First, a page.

CAPAC Members Observe World Hepatitis Day

Jul 26, 2019 Issues: Healthcare

Washington, DC — July 28, 2019 marks World Hepatitis Day, which is observed annually to raise global awareness about viral hepatitis and encourage the eradication of this disease. One in twelve Asian Americans and Pacific Islanders live with chronic hepatitis B and two-thirds of those who are infected are not aware of their status. Members of the Congressional Asian Pacific American Caucus (CAPAC) issued the following statements:

Congresswoman Judy Chu (CA-27), CAPAC Chair:

“As chair of the Congressional Asian Pacific American Caucus, I am proud to join my colleagues in recognizing World Hepatitis Day. For far too long, hepatitis b has been the silent killer of Asian Americans and Pacific Islanders, who account for over half of the 2.2 million people in the United States living with chronic hepatitis B. AAPIs are also 60 percent more likely to die from liver cancer, which is one of the primary results of an untreated Hepatitis B infection.

“Unfortunately, viral hepatitis continues to remain a global health challenge that impacts far too many worldwide. As we recognize World Hepatitis Day, let us recommit ourselves to ensuring that everyone gets tested and has access to the lifesaving treatment they need to finally put this silent killer to rest.”

Congresswoman Grace Meng (NY-06), CAPAC First Vice Chair and Co-Chair of the Congressional Hepatitis Caucus:  

“On World Hepatitis Day, we must reaffirm our commitment to raising awareness for and combating viral hepatitis, a disease that disproportionally affects Asian Americans. While approximately 1 in 12 Asian Americans suffer from chronic Hepatitis B, most are not aware of it. Of the 2.2 million people with chronic hepatitis B in the United States, the Asian American Pacific Islander community accounts for half of that number. As chair of the CAPAC Appropriations Task Force and co-chair of the Congressional Hepatitis Caucus, I have worked tirelessly to combat hepatitis. As a member of the House Appropriations Committee, I was proud to secure increased funding this year for the Center for Disease Control’s hepatitis programs. I am also proud to have reintroduced a resolution to recognize World Hepatitis Day, and express support for broad access to treatment for hepatitis patients. We must do all that we can in Congress to eradicate this disease.”

Congressman Ami Beri (CA-07), Healthcare Task Force Co-Chair:  

“As a doctor, I am proud to join my colleagues in recognizing World Hepatitis Day. While Asian American and Pacific Islanders (AAPI) make up only 5% of the US population, they account for more than 50% of Americans living with hepatitis B. World Hepatitis Day is a critical reminder for the need to raise awareness for this disease, which disproportionately impacts the AAPI community. Hepatitis B is a preventable disease and we must recommit to ensuring that all Americans have access to life saving treatments, including the Hepatitis B vaccine.”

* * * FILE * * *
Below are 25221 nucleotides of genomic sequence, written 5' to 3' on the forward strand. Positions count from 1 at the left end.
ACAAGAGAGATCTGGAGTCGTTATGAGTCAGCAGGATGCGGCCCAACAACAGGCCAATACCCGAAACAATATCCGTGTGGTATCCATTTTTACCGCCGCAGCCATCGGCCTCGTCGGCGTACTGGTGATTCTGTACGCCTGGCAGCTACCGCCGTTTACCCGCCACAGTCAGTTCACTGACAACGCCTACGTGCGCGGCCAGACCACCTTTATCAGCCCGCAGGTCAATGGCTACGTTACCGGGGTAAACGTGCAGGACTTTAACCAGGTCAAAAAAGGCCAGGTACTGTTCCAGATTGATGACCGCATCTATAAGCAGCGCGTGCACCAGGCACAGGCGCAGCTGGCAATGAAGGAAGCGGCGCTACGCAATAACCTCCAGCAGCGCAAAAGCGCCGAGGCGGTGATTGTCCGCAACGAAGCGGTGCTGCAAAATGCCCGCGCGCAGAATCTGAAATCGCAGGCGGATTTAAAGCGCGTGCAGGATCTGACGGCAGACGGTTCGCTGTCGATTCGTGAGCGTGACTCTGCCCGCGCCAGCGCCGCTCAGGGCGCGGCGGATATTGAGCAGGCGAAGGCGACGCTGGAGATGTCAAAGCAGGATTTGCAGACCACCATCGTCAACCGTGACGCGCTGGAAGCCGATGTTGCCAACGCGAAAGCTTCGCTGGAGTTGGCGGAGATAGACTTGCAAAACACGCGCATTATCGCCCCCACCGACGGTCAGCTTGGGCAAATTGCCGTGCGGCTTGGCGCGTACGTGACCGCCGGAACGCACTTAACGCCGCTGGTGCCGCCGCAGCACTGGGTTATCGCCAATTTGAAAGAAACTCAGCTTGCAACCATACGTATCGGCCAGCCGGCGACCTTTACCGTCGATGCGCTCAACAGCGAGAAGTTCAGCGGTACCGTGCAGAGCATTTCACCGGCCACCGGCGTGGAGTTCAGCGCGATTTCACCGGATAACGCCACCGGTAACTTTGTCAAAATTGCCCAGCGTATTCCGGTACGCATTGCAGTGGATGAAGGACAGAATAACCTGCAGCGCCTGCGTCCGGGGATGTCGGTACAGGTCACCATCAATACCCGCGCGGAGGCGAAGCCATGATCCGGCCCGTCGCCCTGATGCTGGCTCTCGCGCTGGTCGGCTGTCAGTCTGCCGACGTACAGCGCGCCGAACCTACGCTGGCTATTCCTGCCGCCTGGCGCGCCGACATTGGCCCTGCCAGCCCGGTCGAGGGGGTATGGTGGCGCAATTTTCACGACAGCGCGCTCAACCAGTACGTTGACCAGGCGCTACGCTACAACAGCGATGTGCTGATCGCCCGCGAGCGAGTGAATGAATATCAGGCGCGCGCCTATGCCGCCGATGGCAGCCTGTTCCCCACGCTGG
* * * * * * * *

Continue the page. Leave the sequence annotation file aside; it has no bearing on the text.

Congresswoman Barbara Lee (CA-13), Healthcare Task Force Co-Chair:  

“World Hepatitis Day reminds all of us to take our health into our own hands. Over 325 million people around the world currently have hepatitis, leading to 1.4 million deaths a year. As co-chair of CAPAC’s Health Task Force, I am committed to working with my colleagues to make sure that all Americans can stay healthy — especially the most vulnerable as well as communities of color. Congress must support community education, testing, and life-saving treatment for hepatitis, and I am proud to work together with my colleagues to eradicate this disease.”

Congressman TJ Cox (CA-21):

“Hepatitis B (HBV) is a silent chronic illness that, if left untreated, can lead to serious diseases such as cirrhosis, liver damage, and even liver cancer. While all communities are impacted by this chronic and often deadly disease Asian Americans and Pacific Islanders (AAPIs) are disproportionately impacted. While AAPIs make up less than 5% of the U.S. population, they comprise of over 50% of individuals living in the U.S. with HBV. World Hepatitis Day raises awareness about how HBV impacts our community and encourages the world community to continue to push for innovative solutions that provide adequate testing, education, and treatment for those who may be most affected by the disease. As a member of the Congressional Asian Pacific American Caucus, I am committed to supporting innovative ways to eradicate HBV, especially for those in the AAPI community.”

Congressman Ro Khanna (CA-17):

“Hepatitis disproportionally impacts communities of color, in particular the Asian American and Pacific Islander (AAPI) community. Nearly one third of Americans today are unknowingly living with hepatitis B. I remain committed to raising awareness and supporting research funding so future generations will be better protected from this disease. I encourage everyone to get tested and stay healthy.”

Congresswoman Katherine Clark (MA-05):

“This World Hepatitis Day, we bring attention to the fact that 400 million people across the globe live with hepatitis. According to the CDC, as many as 1 in 3 Asian Americans and Pacific Islanders are unaware of their chronic hepatitis B infection and I’m proud to join with my CAPAC colleagues to raise awareness of this critical community health issue. Together we can put an end to this destructive disease.”


The Congressional Asian Pacific American Caucus (CAPAC) is comprised of Members of Congress of Asian and Pacific Islander descent and Members who have a strong dedication to promoting the well-being of the Asian American and Pacific Islander (AAPI) community. Currently chaired by Congresswoman Judy Chu, CAPAC has been addressing the needs of the AAPI community in all areas of American life since it was founded in 1994.